The High Court has refused to grant the ATO special leave to appeal the Full Federal Court’s decision in Harding v Commissioner of Taxation [2019] FCAFC 29. The effect is that the Full Federal Court decision stands.

In Harding, the Full Federal Court overturned the first instance decision, where the trial judge held that Mr Harding did not have a ‘permanent place of abode’ outside Australia because he did not occupy each of his apartments in Bahrain with the intention of dwelling in those apartments permanently.

The Full Federal Court decided that the relevant question was not whether a person’s specific house or apartment was permanent but whether Mr Harding had:

  • abandoned his place of abode in Australia; and
  • established himself permanently in Bahrain.

What does this mean for the permanent place of abode test?

Now that the High Court has refused to grant special leave, there are no further avenues of appeal for the ATO.

Australians living overseas can rely on the Full Federal Court’s decision in determining whether they have established a permanent place of abode outside Australia.

This decision is comforting news for Australians who no longer live in Australia and have settled permanently in another country. For those people, it is important to continue to gather evidence that they have a permanent place of abode in a country outside Australia. This is because, during any review by the ATO, the taxpayer must establish that on the balance of probabilities they have a permanent place of abode outside Australia.

Are there circumstances where the permanent place of abode test remains a risk?

There are still risks for taxpayers who are no longer living in Australia but may not have settled or established themselves permanently in one country.

It is relatively common for Australian citizens to have lived outside Australia for many years but in multiple countries.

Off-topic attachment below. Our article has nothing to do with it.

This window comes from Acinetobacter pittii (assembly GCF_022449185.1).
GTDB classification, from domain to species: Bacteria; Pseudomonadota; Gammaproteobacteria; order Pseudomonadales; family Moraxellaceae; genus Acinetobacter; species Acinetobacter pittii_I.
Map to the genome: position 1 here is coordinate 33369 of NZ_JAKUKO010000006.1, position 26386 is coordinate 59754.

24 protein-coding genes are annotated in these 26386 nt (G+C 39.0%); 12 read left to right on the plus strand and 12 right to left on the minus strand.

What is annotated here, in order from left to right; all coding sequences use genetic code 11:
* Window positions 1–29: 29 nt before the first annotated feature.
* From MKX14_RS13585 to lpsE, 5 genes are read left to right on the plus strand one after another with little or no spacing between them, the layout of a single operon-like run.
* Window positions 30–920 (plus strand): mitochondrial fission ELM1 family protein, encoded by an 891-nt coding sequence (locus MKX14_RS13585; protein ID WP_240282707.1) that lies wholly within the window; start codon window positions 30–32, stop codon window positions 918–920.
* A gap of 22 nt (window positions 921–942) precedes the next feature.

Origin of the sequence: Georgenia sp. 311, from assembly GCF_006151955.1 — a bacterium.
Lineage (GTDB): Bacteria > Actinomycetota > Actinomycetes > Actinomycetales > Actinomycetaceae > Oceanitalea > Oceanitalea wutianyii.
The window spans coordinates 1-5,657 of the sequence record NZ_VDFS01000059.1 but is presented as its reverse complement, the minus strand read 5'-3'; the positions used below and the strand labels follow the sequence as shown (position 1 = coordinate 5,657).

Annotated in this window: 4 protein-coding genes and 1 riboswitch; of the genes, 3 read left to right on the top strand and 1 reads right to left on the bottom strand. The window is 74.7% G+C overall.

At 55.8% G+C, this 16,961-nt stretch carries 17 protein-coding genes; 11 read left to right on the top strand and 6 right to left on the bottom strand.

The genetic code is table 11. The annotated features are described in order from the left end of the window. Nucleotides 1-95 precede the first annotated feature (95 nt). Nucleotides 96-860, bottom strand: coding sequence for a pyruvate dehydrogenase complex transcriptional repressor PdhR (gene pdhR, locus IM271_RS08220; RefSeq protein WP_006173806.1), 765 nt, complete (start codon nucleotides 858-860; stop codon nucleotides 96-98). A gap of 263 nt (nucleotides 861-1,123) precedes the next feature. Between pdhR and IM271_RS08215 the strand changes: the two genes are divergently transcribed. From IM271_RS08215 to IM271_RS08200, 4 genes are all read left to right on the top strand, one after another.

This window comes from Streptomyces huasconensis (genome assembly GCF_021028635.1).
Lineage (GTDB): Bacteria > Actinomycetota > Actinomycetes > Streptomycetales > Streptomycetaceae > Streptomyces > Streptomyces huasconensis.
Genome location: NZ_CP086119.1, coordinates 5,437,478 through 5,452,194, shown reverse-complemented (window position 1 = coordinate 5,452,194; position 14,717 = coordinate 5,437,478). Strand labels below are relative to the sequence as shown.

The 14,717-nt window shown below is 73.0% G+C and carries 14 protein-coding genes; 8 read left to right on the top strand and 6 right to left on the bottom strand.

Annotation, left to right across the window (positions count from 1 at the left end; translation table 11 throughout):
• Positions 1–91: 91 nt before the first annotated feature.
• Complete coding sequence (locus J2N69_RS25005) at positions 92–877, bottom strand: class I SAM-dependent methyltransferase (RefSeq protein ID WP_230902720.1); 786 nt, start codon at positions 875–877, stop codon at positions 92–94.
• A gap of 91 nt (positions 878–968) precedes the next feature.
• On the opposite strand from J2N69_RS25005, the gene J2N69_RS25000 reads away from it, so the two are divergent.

The question will be whether they have established a permanent place of abode in each country where they have lived.

In our previous article, we describe some of the specific circumstances that we have seen where there are still risks that Australians have not established a permanent place of abode outside Australia based on the Full Federal Court’s decision in Harding.

You can access this article here.

Are there other risks in relation to tax residency?

The Full Federal Court’s decision in Harding provides comfort in relation to the permanent place of abode test.

However, an individual can be a tax resident of Australia under any one of the following tests:

  • the ordinary meaning of the word ‘resides’ test
  • the domicile and permanent place of abode test
  • the 183 day test
  • the Commonwealth superannuation test.

Most of the ATO audit activity we see continues to be targeted at the ordinary meaning of the word ‘resides’, and whether a person will continue to ‘reside’ in Australia based on their connections with Australia.

Taxpayers will need to ensure their evidence covers both the establishment of their permanent place of abode outside Australia, as well as the fact that they have stopped residing in Australia.